Honolulu, Hawaii – Oceanit’s Tech Sherpa, Ian Kitajima was recently invited to attend the first-of-its-kind State-Federal Science, Technology, Engineering and Math (STEM) Education Summit hosted by The White House Office of Science and Technology Policy (OSTP) on June 25-26, 2018, in Washington, D.C.
“In Hawaii, the question we are asking – and beginning to answer – is how might we empower all students with the skills and experiences to create their own visions, careers, companies, and organizations to solve the world’s greatest challenges,” said Kitajima, “I am really looking forward to sharing and learning from the country’s best STEM innovators.”
The State-Federal STEM Education Summit will bring together a diverse group of State STEM leaders, including officials from governors’ offices, K-20 educators, workforce and industry representatives, State policy experts, and non-government organization executives. These attendees will participate in the development of a new Federal 5-Year STEM Education Strategic Plan in compliance with America COMPETES Act of 2010.
“Top-down approaches to STEM education can often yield wonderful ideas, but it’s at the State and community level where the momentum happens,” said Jeff Weld, senior policy advisor and assistant director for STEM education at OSTP. “State leaders know best what kinds of programs will work in their communities, and where they need the power of the Federal government to help drive success in this field. STEM education is critical to preparing our students for the jobs of the future. We must do everything we can to ensure that Federal, State, local, and tribal governments, communities, educators, and private industry partners are united for the long-term success of our Nation.”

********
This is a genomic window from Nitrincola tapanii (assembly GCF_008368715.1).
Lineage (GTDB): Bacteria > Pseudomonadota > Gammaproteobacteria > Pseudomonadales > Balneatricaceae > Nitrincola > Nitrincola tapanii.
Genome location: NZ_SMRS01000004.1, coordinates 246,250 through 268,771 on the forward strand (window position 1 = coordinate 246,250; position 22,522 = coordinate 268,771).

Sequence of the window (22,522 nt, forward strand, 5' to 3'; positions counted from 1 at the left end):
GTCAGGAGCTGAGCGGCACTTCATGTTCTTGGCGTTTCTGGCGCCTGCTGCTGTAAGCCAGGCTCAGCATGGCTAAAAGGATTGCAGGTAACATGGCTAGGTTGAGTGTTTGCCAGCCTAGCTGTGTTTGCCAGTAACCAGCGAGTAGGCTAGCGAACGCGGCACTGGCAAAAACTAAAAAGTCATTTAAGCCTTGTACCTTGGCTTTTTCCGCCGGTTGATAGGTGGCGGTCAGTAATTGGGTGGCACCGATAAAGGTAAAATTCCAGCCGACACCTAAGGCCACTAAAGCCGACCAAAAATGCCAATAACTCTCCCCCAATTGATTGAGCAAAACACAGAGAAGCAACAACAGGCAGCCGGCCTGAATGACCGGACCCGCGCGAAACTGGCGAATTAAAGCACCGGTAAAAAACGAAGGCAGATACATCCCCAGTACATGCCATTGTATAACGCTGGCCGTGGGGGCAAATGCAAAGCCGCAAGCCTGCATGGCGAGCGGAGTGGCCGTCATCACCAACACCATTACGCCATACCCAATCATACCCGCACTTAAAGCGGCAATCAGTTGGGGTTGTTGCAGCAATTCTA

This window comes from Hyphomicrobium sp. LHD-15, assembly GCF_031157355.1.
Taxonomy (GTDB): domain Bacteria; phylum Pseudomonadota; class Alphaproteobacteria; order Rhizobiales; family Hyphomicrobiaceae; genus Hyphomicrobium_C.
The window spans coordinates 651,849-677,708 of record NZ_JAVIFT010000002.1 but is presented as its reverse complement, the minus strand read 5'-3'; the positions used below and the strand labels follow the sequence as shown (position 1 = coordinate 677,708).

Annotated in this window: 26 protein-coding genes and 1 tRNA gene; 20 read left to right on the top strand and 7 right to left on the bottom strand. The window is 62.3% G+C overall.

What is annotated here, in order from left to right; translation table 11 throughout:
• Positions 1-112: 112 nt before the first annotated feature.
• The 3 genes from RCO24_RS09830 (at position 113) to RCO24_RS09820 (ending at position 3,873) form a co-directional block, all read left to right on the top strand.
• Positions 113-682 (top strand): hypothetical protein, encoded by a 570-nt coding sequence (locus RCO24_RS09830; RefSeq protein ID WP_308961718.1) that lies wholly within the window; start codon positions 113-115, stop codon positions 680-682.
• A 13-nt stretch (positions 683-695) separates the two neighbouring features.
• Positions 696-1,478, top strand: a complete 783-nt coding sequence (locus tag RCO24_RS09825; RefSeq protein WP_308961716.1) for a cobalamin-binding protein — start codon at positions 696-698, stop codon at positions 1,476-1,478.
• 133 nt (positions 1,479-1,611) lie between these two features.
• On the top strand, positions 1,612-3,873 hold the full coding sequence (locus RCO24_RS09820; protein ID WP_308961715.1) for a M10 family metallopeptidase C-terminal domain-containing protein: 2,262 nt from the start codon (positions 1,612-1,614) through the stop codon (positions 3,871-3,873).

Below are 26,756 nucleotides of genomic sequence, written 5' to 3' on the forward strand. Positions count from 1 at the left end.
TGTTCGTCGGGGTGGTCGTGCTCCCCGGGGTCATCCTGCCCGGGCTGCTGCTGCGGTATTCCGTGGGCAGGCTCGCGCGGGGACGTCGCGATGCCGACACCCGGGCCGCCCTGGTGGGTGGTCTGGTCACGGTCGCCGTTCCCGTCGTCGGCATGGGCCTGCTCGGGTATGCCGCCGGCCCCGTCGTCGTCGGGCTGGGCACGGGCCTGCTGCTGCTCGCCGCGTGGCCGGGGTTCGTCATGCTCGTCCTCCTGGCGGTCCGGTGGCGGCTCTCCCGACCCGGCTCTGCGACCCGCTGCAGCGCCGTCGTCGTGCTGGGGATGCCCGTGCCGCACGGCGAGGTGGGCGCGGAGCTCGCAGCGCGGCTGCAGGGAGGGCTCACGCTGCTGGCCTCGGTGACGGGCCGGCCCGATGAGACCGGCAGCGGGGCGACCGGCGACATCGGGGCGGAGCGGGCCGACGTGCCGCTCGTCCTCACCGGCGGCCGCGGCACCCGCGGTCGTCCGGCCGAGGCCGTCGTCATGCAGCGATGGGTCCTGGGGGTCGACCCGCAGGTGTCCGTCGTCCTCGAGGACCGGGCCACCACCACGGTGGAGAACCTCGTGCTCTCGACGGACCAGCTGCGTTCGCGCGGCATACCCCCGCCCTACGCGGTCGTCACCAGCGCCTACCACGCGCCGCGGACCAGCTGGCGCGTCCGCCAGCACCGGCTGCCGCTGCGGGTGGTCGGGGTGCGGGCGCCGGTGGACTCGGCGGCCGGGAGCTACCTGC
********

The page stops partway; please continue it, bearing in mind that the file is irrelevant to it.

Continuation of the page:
Alongside OSTP in planning and carrying out this Summit are the National Science Foundation, the U.S. Department of Education, the U.S. Department of Labor, and the Smithsonian Institution. STEM leaders from all 50 states, as well as U.S. territories and tribes, will attend the Summit to illuminate and advance State-Federal STEM alignment.
In 1976, Congress established OSTP to provide the President and others within the Executive Office of the President with advice on the scientific, engineering, and technological aspects of the economy, national security, homeland security, health, foreign relations, the environment, and the technological recovery and use of resources, among other topics. OSTP also leads interagency science and technology policy coordination efforts, assists the Office of Management and Budget with an annual review and analysis of Federal research and development in budgets, and serves as a source of scientific and technological analysis and judgment for the President with respect to major policies, plans, and programs of the Federal Government.